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Public Integrity Unit Chief Testifies Before State Senators

The head of the state's public integrity unit told Senate lawmakers on Monday that Gov. Rick Perry’s veto of its funding in 2013 forced the division — which investigates public corruption — to lay off staff and give up cases.

State Senate Finance Chairwoman Jane Nelson R-Flower Mound, and Lt. Gov. Dan Patrick discussed the Senate's base budget pl...

The head of the state's public integrity unit told Senate lawmakers on Monday that Gov. Rick Perry’s veto of its funding in 2013 forced the division — which investigates public corruption and is housed in the Travis County District Attorney's Office — to lay off staff and give up pursuing multiple cases.

“Since we’ve lost state funding, we’ve shrunk considerably,” Gregg Cox told members of the Senate Finance Committee.

And he suggested there could be "jurisdiction" issues with moving the public corruption duties of the unit to another state entity — which some GOP lawmakers have called for to get it out of a district attorney's office in liberal Travis County. 

In 2013, Perry vetoed $7.5 million in state funds for the unit after Travis County District Attorney Rosemary Lehmberg refused to resign after she was charged with drunken driving. His threat to do it has him in legal hot water; he's currently fighting a criminal indictment. 

Cox was invited to present to the Senate committee on its first day of budget hearings, which Finance Chairwoman Jane Nelson, R-Flower Mound, said would last about a month. Nelson's initial proposed budget gives no money to the unit, which has requested $6.6 million to cover, among other responsibilities, public corruption cases. Nelson has said she does not believe those cases should be handled by the Travis County District Attorney's office.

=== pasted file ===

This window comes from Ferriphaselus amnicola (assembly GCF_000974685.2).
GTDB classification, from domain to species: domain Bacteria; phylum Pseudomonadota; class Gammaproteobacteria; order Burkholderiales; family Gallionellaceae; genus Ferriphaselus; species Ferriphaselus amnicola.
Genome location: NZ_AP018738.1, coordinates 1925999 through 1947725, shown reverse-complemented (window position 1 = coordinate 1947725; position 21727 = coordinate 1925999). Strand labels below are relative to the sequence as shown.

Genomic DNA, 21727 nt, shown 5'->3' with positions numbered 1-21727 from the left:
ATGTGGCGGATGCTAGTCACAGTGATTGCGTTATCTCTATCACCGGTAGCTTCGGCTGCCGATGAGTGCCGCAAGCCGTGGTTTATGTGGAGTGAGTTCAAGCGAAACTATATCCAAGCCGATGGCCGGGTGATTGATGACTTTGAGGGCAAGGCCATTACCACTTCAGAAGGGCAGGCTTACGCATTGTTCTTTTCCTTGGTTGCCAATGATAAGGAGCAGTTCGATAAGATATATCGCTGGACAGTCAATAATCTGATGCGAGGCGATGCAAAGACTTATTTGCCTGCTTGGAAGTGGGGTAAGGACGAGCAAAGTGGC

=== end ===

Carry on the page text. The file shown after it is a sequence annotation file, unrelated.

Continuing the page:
Last month, Cox confirmed to reporters that his unit had decided to drop a number of criminal cases involving state government — including an investigation of contracting by the state police — following Perry's veto.

While the public integrity unit, or PIU, is best known for its work on high-profile cases involving Texas politicians, it spends more of its time in two other areas: insurance fraud and motor fuels tax fraud. Just 19 of the PIU’s 250 current cases would be classified as public corruption, Cox told lawmakers — and only one of those involves an elected official. Most involve state employees and “lower-level people.”

When state Sen. Joan Huffman, R-Houston, asked Cox if it would be possible to move the public corruption duties of the PIU to some sort of statewide agency, Cox said, "feasibly, yes.” Such an agency would only need about five employees or so, he said.

But he warned that “the venue issue” could be a challenge. The PIU is in the Travis County DA’s office because the county has original jurisdiction over offenses involving state government.

Huffman said she had consulted with legal experts who told her that the Legislature could give a state agency jurisdiction without amending the Texas Constitution.

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